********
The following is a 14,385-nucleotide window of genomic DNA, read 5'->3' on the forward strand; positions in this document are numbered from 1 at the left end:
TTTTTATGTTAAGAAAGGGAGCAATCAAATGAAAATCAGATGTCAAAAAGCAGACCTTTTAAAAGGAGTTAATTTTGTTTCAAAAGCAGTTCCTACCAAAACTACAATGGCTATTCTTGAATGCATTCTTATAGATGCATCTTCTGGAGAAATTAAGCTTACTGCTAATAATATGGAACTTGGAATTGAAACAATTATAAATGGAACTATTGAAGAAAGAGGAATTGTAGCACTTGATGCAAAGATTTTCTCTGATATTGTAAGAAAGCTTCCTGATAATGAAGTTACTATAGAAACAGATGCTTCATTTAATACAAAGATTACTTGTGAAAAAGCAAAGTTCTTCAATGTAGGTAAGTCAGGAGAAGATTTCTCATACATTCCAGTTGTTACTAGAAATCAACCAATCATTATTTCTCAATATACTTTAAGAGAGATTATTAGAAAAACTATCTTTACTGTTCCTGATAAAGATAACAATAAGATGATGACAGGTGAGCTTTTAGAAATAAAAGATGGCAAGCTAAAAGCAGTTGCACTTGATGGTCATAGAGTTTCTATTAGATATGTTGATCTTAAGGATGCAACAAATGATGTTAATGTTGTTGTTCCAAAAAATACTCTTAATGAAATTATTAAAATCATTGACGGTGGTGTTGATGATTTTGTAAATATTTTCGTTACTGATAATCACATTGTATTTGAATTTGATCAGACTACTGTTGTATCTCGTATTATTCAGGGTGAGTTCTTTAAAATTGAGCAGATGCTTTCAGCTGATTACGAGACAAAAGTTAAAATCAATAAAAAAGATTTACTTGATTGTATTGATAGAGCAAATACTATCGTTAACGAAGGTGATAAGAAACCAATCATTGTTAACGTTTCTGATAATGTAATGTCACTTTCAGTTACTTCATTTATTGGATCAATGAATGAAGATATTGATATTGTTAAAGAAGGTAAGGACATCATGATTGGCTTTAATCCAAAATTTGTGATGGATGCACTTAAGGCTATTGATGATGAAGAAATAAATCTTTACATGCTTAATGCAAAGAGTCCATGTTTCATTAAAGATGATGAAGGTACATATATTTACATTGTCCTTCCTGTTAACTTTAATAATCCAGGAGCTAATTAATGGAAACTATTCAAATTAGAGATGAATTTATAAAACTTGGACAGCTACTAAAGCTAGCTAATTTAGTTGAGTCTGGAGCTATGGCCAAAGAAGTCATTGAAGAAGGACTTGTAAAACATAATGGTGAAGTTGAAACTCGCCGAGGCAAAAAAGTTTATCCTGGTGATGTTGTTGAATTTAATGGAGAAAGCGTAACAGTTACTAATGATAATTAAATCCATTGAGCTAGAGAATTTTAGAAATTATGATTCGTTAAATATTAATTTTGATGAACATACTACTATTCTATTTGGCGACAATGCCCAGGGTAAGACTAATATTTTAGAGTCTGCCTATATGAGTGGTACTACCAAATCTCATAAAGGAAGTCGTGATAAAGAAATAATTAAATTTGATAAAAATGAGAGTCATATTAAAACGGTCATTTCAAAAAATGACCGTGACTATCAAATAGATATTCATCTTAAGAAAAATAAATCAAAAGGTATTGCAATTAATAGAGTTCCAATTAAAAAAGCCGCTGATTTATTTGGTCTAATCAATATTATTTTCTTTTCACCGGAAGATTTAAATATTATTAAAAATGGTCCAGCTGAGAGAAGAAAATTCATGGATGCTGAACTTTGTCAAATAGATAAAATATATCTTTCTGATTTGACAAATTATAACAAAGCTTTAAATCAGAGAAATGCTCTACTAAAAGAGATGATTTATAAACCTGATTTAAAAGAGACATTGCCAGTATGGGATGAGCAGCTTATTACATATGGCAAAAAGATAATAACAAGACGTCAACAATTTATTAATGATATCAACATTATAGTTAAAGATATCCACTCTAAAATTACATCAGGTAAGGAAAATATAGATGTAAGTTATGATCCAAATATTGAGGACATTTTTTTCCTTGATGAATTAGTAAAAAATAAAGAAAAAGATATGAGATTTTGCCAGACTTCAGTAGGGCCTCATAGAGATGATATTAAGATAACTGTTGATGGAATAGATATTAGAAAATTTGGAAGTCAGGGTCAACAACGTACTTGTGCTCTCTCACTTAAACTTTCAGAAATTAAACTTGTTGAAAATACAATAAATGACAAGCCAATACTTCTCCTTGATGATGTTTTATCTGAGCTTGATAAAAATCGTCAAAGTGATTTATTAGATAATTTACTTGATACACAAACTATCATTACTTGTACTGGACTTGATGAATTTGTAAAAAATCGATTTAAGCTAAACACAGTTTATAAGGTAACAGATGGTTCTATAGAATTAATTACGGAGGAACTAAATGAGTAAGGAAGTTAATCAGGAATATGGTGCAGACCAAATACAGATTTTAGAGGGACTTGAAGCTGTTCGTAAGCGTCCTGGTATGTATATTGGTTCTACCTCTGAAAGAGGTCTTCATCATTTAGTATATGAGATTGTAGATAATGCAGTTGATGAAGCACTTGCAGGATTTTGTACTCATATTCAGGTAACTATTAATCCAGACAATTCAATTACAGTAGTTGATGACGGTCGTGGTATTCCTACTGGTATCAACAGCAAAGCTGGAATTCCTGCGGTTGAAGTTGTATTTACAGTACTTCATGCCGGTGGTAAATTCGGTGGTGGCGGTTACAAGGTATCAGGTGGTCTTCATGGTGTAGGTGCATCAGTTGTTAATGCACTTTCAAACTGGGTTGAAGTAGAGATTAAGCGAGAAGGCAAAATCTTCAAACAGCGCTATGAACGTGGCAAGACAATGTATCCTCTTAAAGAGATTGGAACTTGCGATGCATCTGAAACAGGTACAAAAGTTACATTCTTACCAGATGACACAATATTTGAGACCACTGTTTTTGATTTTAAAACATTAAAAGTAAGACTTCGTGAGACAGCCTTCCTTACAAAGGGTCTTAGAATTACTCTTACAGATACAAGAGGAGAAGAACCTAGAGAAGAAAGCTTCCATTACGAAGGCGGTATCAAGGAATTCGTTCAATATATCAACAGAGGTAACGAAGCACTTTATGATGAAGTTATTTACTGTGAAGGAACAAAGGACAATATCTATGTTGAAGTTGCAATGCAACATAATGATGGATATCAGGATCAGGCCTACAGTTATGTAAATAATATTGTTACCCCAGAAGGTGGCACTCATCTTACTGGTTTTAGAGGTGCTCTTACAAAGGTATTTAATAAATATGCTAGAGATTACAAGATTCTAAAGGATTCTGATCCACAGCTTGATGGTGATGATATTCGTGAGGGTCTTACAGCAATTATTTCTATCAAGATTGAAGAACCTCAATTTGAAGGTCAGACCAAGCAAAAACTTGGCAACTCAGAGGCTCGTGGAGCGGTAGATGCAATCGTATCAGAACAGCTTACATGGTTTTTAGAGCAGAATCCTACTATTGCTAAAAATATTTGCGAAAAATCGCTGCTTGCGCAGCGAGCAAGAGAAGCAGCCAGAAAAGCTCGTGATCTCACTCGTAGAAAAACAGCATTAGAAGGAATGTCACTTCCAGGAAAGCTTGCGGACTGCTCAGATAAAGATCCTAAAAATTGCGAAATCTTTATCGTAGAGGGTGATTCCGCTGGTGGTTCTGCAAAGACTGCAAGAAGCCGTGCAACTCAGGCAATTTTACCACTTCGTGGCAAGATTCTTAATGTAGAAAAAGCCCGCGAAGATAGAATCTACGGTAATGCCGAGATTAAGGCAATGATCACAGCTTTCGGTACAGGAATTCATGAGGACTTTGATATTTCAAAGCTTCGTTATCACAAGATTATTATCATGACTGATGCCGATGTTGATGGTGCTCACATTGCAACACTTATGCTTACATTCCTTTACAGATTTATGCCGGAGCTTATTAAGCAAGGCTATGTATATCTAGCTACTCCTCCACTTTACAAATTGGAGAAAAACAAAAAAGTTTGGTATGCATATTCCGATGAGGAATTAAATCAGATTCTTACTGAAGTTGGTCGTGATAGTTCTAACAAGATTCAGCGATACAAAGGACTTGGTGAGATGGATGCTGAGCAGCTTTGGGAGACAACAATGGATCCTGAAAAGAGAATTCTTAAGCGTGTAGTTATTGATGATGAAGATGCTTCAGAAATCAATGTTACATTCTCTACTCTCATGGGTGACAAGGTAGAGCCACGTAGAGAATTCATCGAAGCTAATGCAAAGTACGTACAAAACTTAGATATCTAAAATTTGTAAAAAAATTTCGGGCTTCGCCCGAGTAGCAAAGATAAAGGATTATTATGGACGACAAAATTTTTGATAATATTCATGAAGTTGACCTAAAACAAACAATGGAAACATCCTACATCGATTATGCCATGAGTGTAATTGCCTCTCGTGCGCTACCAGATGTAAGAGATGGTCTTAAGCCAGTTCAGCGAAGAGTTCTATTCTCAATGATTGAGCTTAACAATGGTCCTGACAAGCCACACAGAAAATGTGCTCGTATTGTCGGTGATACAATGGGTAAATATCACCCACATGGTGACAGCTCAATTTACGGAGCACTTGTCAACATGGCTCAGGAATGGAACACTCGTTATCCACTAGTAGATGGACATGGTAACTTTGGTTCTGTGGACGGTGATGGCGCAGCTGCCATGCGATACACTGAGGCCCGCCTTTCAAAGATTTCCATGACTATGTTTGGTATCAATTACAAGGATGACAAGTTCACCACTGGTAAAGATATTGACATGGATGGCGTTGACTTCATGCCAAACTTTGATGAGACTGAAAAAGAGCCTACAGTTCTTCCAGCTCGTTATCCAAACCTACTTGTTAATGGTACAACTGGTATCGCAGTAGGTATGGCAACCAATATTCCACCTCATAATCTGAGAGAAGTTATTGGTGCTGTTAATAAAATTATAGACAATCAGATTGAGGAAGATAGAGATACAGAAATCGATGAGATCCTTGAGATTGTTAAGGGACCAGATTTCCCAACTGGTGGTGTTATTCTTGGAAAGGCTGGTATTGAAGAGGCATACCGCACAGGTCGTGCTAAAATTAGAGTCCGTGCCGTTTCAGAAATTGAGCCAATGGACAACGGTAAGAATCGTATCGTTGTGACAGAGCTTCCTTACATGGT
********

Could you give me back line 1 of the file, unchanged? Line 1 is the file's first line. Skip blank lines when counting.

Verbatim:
The following is a 14,385-nucleotide window of genomic DNA, read 5'->3' on the forward strand; positions in this document are numbered from 1 at the left end: